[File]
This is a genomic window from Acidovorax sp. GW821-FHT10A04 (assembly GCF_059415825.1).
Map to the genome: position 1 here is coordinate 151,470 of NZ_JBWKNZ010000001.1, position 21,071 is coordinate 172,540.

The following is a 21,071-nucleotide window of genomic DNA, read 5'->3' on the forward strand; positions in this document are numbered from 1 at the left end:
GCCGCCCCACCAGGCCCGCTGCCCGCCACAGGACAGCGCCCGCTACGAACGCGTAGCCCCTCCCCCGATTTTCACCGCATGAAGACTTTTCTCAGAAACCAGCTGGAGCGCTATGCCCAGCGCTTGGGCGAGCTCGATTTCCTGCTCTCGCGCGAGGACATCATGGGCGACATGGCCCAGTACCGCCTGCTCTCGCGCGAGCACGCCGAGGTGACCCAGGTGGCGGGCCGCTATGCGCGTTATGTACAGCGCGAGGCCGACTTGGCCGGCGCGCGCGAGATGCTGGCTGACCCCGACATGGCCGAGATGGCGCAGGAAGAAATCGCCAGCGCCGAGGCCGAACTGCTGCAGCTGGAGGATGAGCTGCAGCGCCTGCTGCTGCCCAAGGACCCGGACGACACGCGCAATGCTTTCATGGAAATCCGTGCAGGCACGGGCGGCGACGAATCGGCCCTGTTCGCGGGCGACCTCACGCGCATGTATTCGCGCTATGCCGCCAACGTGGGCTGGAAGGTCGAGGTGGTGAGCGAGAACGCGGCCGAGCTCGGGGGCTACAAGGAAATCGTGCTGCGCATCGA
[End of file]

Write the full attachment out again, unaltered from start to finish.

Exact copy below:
This is a genomic window from Acidovorax sp. GW821-FHT10A04 (assembly GCF_059415825.1).
Map to the genome: position 1 here is coordinate 151,470 of NZ_JBWKNZ010000001.1, position 21,071 is coordinate 172,540.

The following is a 21,071-nucleotide window of genomic DNA, read 5'->3' on the forward strand; positions in this document are numbered from 1 at the left end:
GCCGCCCCACCAGGCCCGCTGCCCGCCACAGGACAGCGCCCGCTACGAACGCGTAGCCCCTCCCCCGATTTTCACCGCATGAAGACTTTTCTCAGAAACCAGCTGGAGCGCTATGCCCAGCGCTTGGGCGAGCTCGATTTCCTGCTCTCGCGCGAGGACATCATGGGCGACATGGCCCAGTACCGCCTGCTCTCGCGCGAGCACGCCGAGGTGACCCAGGTGGCGGGCCGCTATGCGCGTTATGTACAGCGCGAGGCCGACTTGGCCGGCGCGCGCGAGATGCTGGCTGACCCCGACATGGCCGAGATGGCGCAGGAAGAAATCGCCAGCGCCGAGGCCGAACTGCTGCAGCTGGAGGATGAGCTGCAGCGCCTGCTGCTGCCCAAGGACCCGGACGACACGCGCAATGCTTTCATGGAAATCCGTGCAGGCACGGGCGGCGACGAATCGGCCCTGTTCGCGGGCGACCTCACGCGCATGTATTCGCGCTATGCCGCCAACGTGGGCTGGAAGGTCGAGGTGGTGAGCGAGAACGCGGCCGAGCTCGGGGGCTACAAGGAAATCGTGCTGCGCATCGA